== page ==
Not anymore!
Look no further than our new book shelf for 100 Questions You'd Never Ask Your Parents (T306.7H).  Here you will find straight, honest, and accurate answers on blush-worthy topics like sex, drugs and alcohol, body issues, and other issues teens need to know about. Does this book make your questions any less embarrassing? No. But you will find the answers you seek without having to endure humiliating confrontations with adults.

Thursday, November 14, 2013

Harry Potter: The Stamp?

Love all things Harry Potter? Now you can say it with a postage stamp! Starting this month, the United States Postal Service will have available limited edition stamps featuring characters from each of the Harry Potter movies. These stamps will feature 20 different designs and provide a good excuse to say what you need to say the old school way (with a letter) rather than a text or Facebook post.


Jobless and hopeless, Mike wants nothing more than to buy his young son, Cam, an awesome birthday present. But when there's no money, an awesome present is kind of hard to come by. But then a google-eyed street vender gives Mike an ordinary cardboard box. Or at least it appears to be an ordinary cardboard box. The vendor tells Mike there are two rules if he accepts this gift: 1. He must return all unused cardboard & 2. He can't ask for any more. Thinking the old man is maybe more than a little crazy, Mike takes the box and gives it to Cam. Being an imaginative kid, Cam instantly comes up with something cool to make with his cardboard. Then the unexpected happens: At the stroke of midnight, the creation comes to life. This sets Mike, Cam, Bill (the cardboard creation), and the neighborhood bully off on the adventure of their lives!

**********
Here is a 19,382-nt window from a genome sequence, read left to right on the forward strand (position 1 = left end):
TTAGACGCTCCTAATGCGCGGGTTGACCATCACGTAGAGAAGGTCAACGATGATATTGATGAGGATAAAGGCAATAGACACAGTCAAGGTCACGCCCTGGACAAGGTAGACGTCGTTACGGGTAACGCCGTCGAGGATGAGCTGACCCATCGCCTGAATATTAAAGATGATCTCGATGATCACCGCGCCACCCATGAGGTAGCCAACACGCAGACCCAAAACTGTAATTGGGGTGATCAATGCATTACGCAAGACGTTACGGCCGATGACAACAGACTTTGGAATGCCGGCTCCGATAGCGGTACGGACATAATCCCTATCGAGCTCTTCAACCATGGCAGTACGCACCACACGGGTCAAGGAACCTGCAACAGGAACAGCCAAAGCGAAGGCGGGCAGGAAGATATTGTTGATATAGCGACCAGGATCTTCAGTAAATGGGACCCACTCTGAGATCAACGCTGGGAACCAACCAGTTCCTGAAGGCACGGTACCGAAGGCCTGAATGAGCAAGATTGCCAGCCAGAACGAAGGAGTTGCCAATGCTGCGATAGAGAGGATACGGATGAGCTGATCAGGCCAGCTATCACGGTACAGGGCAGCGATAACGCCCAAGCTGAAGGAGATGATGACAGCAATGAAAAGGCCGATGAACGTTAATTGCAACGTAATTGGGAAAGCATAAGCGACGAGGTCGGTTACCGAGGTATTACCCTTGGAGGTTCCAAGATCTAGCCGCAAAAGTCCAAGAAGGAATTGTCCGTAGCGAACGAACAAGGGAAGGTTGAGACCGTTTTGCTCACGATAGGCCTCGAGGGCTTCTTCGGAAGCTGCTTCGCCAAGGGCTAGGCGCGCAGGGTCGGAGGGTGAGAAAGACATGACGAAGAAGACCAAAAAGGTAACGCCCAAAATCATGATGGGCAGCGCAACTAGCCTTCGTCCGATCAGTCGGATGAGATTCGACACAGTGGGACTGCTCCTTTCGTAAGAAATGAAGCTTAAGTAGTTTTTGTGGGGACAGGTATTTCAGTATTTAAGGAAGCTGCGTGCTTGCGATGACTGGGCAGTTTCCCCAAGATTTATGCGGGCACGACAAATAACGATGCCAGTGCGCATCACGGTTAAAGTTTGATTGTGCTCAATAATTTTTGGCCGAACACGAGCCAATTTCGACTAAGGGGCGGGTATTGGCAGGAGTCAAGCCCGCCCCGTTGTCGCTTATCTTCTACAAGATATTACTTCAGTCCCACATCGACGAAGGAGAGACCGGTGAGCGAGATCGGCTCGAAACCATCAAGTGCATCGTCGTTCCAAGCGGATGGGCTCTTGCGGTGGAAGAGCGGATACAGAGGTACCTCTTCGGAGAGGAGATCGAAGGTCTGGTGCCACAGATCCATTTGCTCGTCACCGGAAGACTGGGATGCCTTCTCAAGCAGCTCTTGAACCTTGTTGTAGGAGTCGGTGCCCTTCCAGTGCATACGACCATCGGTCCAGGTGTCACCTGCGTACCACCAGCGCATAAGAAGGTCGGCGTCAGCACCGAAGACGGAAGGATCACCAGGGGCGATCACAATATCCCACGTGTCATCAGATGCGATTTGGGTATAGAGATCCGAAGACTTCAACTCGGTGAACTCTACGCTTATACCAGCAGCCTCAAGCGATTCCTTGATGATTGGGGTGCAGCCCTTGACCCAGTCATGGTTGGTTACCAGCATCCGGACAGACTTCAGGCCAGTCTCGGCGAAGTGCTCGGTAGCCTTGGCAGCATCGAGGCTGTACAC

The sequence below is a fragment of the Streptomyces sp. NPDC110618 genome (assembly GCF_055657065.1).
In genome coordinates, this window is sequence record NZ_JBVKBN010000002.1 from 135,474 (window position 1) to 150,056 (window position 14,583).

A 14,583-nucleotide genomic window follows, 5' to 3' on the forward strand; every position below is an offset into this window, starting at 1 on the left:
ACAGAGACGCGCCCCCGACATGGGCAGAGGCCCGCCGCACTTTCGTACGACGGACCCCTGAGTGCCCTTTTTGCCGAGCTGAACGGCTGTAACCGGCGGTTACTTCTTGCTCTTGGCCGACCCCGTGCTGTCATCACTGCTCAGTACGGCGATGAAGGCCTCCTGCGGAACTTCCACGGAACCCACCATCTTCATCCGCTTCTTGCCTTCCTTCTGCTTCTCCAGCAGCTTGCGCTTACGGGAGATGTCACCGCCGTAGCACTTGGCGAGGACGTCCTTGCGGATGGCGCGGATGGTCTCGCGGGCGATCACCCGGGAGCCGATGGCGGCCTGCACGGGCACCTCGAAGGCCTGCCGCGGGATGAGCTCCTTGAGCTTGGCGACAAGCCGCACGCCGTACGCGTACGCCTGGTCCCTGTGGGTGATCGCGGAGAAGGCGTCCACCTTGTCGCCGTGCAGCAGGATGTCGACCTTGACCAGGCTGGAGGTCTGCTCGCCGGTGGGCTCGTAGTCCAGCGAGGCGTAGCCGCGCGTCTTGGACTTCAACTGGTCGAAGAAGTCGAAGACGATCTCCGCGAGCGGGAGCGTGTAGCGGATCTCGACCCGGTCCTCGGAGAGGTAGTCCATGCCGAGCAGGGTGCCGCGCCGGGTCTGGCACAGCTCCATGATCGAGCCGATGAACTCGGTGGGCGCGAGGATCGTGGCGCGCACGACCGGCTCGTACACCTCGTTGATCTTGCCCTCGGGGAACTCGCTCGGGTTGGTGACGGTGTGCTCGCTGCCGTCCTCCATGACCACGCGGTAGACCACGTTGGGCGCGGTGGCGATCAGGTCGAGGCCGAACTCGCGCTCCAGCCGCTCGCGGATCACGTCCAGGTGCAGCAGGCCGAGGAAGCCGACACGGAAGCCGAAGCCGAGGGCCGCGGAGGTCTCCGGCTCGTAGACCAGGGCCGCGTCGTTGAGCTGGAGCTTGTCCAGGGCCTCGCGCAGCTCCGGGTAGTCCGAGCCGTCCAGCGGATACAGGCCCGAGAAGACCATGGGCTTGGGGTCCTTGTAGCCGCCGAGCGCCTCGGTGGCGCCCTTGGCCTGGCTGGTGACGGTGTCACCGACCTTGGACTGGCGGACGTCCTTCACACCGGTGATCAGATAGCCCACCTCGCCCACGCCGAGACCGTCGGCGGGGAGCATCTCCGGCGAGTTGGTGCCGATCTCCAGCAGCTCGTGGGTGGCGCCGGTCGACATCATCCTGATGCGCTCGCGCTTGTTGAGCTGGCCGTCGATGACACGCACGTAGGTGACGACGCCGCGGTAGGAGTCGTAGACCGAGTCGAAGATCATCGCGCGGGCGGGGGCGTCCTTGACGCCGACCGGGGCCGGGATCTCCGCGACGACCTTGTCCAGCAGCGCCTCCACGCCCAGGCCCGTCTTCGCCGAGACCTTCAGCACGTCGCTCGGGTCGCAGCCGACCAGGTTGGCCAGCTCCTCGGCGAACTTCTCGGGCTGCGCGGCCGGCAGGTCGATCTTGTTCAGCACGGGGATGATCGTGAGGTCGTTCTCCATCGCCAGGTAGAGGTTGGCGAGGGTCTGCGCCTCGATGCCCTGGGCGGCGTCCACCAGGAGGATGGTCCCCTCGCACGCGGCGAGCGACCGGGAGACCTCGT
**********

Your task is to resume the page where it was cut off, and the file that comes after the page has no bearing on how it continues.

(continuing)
Cardboard is something I picked up by chance and started paging through while I waited for my computer to reboot. And, quite unexpectedly, I became caught up in the story. Sure, there's enough action here to grab just about anyone's attention and keep them invested, but there's a lot of heart too.  Cardboard is one of those books I'm very glad I took a chance on. I'd recommend this to anyone. --AJB

Friday, November 8, 2013

We Cause Scenes this Saturday

Whose Line is it Anyway? Yours! We Cause Scenes, OPL's teen-run improv acting group, will be meeting this Saturday @ 1-3 p.m. So if you've ever wanted to run, laugh, jump, and be loud and silly here at the normally quiet library, now is your chance! Try your hand at acting, play interactive games, and be prepared for the unexpected. Program is free for teens 6th-12th grade.
Questions? Give us a call! 248-628-3034.

Monday, November 4, 2013

Not The Disney Ending

You know these stories, don't you?
Sure you do!
They were read to you as a child.
You repeatedly watched Disney's versions.
Princesses, Princes, Castles, and Magic.
The Good Guys always won.
The Bad Guys... They were always defeated
(although nothing very bad happened to them)
And Happily Ever After.
Always a Happily Ever After.
Of course you know these stories!

Or do you?

After reading  Ron Koertge's Lies, Knives, and Girls in Red Dresses, you won't be so sure about any of these (well-known?) tales anymore.

Teen Reviewer

Teen Reviewer Olivia read Out of the Easy by Ruta Sepetys. She had some reservations about the book, at first, but ended up very much enjoying this historical mystery:
"Out of the Easy is a historical fiction novel set in the New Orleans French Quarter in the 1950s. Josie, an ambitious and brave senior, faces many challenges as the daughter of a prostitute entangled in the middle of a murder mystery case.